This idolatry of the gun, the thought that the gun will protect us from strangers, hides the reality that more guns in the home leads to more accidents, suicides, and homicides, perpetrated by family and friends against each other. ( While most men are killed or injured by a gun outside the home, most women and children are killed and wounded at home. In a study by Matthew Miller, Deborah Azrael, and David Hemenway – “Firearms and Violent Death in the United States” – they report that more guns equals more gun violence. They say:
“. . . states with higher rates of household firearm ownership had significantly higher homicide victimization rates for men, for women, and for children. The association was driven by gun-related homicide victimization rates; non gun-related victimization rates were not significantly associated with rates of firearm ownership.”
A gun in the home is especially dangerous to women. The study says: “A gun in the home is a particularly strong risk factor for female homicide victimization – with the greatest danger for women coming from their intimate partners.” A woman who lives in a home with a gun is three times more likely to be murdered than a woman who lives in a home without guns. Further, guns provide no protection for battered women.
Guns are dangerous to children. Compared to other developed nations, a child in the United States is 13 times “more likely to die from a firearm homicide and eight times more likely to die of a firearm suicide.” The researchers say:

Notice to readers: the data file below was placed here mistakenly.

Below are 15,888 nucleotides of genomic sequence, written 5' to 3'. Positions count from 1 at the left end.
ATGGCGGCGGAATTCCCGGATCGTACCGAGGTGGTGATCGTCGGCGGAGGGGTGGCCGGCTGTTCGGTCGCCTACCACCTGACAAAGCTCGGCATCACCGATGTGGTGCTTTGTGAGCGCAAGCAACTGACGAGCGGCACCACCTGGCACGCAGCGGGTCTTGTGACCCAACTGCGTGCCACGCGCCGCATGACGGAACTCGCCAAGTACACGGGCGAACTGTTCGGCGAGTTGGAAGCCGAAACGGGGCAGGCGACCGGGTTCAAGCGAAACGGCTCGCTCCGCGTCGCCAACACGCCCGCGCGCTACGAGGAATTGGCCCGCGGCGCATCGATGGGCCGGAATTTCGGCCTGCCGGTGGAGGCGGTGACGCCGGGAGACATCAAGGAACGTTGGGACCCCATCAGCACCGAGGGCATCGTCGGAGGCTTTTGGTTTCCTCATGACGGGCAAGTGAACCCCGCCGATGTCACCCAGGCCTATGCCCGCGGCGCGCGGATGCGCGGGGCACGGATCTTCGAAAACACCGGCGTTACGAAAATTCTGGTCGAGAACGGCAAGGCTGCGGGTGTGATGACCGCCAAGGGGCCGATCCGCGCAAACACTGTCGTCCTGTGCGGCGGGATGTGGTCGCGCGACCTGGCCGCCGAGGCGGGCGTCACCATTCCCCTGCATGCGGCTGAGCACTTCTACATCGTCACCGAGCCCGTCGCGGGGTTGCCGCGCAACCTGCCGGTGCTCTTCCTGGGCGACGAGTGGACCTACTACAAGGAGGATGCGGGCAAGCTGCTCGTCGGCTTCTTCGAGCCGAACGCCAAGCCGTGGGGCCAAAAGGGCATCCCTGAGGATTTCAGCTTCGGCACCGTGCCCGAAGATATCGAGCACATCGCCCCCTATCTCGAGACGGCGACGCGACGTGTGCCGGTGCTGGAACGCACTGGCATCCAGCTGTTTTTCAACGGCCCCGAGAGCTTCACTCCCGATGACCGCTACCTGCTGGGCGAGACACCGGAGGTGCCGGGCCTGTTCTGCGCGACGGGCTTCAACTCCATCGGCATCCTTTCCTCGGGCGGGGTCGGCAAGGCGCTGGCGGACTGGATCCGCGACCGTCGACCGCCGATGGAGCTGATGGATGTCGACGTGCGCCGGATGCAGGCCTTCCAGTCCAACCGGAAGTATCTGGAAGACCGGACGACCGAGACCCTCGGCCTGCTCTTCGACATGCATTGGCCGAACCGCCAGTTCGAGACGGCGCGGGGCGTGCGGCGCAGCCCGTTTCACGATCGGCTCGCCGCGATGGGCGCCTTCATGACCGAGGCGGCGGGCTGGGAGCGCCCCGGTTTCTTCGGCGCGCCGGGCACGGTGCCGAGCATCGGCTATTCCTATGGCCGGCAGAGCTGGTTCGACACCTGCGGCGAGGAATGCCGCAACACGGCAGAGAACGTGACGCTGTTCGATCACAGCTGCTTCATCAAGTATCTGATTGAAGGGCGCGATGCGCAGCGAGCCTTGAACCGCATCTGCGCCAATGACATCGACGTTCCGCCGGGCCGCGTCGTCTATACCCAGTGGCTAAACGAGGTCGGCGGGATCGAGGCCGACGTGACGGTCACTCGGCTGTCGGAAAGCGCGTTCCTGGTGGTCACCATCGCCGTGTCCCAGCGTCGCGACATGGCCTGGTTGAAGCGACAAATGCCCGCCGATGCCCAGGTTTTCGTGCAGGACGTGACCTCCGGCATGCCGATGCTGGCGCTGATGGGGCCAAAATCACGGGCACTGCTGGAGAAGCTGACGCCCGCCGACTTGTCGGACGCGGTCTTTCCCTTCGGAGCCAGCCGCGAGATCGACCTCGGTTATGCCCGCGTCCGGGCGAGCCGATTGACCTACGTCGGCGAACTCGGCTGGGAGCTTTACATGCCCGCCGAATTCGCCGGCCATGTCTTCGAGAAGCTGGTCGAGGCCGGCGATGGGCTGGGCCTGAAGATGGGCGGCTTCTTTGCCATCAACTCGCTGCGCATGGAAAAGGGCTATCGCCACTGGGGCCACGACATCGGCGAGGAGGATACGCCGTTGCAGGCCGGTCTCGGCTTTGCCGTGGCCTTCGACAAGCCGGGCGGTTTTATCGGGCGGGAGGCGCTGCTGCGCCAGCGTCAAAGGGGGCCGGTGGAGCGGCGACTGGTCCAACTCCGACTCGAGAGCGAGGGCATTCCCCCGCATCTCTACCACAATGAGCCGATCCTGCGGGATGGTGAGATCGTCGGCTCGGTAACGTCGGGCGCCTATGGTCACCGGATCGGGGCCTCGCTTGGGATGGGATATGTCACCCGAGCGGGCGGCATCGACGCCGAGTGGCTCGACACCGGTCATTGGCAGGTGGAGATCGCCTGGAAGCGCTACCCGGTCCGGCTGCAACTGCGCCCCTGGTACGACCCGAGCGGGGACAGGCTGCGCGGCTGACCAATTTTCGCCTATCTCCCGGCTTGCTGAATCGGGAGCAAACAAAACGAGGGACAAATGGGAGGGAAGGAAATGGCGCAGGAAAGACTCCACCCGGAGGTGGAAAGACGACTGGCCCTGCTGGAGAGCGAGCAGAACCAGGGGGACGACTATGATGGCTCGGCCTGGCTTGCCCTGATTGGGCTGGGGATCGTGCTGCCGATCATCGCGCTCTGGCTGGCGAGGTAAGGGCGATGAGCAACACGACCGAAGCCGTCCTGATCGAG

“Firearm policy is often focused on guns used in crime. . . . In the United States, there are more firearm suicides than firearm homicides, and women, children, and older adults are more likely to die by gunfire from a household gun (typically legally acquired and possessed) than from illegal guns.”
Despite this reality, when the Supreme Court ruled on gun rights in “DC v Heller”, it ruled 5-4 that the second amendment guarantees the right of citizens to keep and bear arms for the purpose of self-defense. Writing for the conservative majority, Justice Antonin Scalia found words in the text of the US Constitution that are just not there. He cited words from various state constitutions, words available to the Framers and no doubt known by them, but words they nonetheless decided not to include in the second amendment language. Those state constitutions gave its citizens the right to “bear arms in defense of themselves and the state.”
Thus, Scalia writes: “We therefore believe that the most likely reading of all four of these pre-Second Amendment state constitutional provisions is that they secured an individual right to bear arms for defensive purposes.” And so Scalia reads this meaning into the second amendment. This is the heart of the complaint that Justice John Paul Stevens articulates in his dissent in Heller. Citing both history and precedent, Stevens argues that the plain meaning of the text of the second amendment restricts the right to keep and bear arms to service in a well-regulated militia. Stevens writes: “Specifically, there is no indication that the Framers of the Amendment intended to enshrine the common-law right of self-defense in the Constitution.”